What the UK Government has confirmed so far
In their update on the implementation of the Register, published on 27 April 2022, Companies House confirmed:
- overseas entities that own land in the United Kingdom:
- will be required to declare their beneficial owners or managing officers; and
- will not be able to buy, sell, transfer or lease land, or create a charge against the land in the UK, unless they’ve registered with Companies House;
- a grace period of six months, from the launch of the Register, for overseas entities who already own land in the UK to register their beneficial owners or managing officers;
- new overseas purchasers will need to register with Companies House from the day the Register comes into effect;
- once registered, "Overseas Entity IDs" will be provided by Companies House and the name of the overseas entity and its beneficial owners will be publicly available on Companies House;
- Overseas Entity IDs will be required to be shared with the relevant land registry (depending on where the land is situated in the UK) whenever the overseas entity buys, sells, transfers, leases or charges land in the UK;
- the information shared with the land registry will be required to be updated every year; and
- severe sanctions – such as daily fines and prohibitions on the ability to transact with their land – will be imposed on overseas entities which do not register.
The registration requirements will apply to land bought since January 1999 in England and Wales, since December 2014 in Scotland, and to land bought from the day the Act comes into force in Northern Ireland. Companies incorporated in the Republic of Ireland fall under the definition of an overseas entity.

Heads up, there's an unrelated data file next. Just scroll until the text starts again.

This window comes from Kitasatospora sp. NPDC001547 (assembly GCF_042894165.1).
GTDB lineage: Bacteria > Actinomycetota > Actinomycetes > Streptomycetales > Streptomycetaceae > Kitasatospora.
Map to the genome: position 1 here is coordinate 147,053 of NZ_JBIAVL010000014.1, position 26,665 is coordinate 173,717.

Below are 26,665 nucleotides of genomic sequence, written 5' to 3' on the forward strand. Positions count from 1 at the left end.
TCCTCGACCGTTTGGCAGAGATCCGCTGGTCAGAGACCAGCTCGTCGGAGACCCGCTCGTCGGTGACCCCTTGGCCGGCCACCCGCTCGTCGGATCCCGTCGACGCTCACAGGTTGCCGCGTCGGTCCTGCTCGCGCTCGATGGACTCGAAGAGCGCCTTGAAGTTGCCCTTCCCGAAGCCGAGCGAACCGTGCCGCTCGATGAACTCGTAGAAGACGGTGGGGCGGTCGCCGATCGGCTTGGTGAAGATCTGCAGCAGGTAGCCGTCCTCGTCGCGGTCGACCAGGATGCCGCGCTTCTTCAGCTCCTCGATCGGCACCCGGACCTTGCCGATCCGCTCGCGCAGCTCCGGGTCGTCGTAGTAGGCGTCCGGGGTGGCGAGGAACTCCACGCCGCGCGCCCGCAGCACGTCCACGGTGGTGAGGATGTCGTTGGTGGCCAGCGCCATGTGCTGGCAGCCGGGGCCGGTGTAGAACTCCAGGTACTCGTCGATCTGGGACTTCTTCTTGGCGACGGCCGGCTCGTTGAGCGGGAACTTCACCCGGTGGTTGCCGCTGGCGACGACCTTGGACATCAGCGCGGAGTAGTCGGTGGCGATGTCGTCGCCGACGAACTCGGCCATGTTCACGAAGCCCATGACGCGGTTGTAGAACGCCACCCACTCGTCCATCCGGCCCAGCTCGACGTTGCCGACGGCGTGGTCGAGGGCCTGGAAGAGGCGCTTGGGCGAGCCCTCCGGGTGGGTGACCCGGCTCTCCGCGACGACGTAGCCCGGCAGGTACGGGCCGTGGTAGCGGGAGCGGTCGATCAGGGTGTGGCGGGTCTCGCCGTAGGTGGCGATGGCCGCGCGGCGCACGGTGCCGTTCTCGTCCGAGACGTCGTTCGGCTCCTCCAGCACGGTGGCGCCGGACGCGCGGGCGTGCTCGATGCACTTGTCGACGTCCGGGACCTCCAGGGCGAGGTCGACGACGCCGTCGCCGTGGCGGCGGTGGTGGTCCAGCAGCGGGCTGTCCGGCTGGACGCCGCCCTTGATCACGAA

In his statement to Parliament, "Update on the Implementation of the Register of Overseas Entities", made on 26 April 2022, the Parliamentary Under Secretary of State (Minister for Climate Change and Corporate Responsibility) confirmed that the UK Government has been working at pace to ensure the Register is in place as soon as reasonably practicable.
According to the Minister, there are two aspects to this – the technical development of the Register itself and the establishment of the appropriate legal framework through secondary legislation. Both Companies House and the Minister’s statement confirm that an Implementation Group comprising officials from the Department for Business, Energy and Industrial Strategy, Companies House and the UK Land Registries has been established and is driving forward delivery across both aspects.
A number of important aspects of the Register need to be defined through secondary legislation before the launch date of the Register can be confirmed. These aspects include technical details of verification requirements (to ensure the Register is sufficiently robust); the protection regime for beneficial owners and managing officers that wish to have their details protected from public disclosure (due to a risk of serious harm or violence); and mandating the digital delivery of information to Companies House.
Companies House confirmed that they will soon be writing to all overseas entities captured by the Act who own land in England, Wales and Scotland to make sure they know about their new responsibilities. They also plan to publish detailed guidance on GOV.UK after the secondary legislation is laid.
We will follow up with a comprehensive summary of any proposed secondary legislation once further information is published by Parliament or the UK Government. In the meantime, Hogan Lovells is available to assist you prepare your registration and ensure compliance with the new Register.
Authored by Ashley Florestal and Claire Lipworth.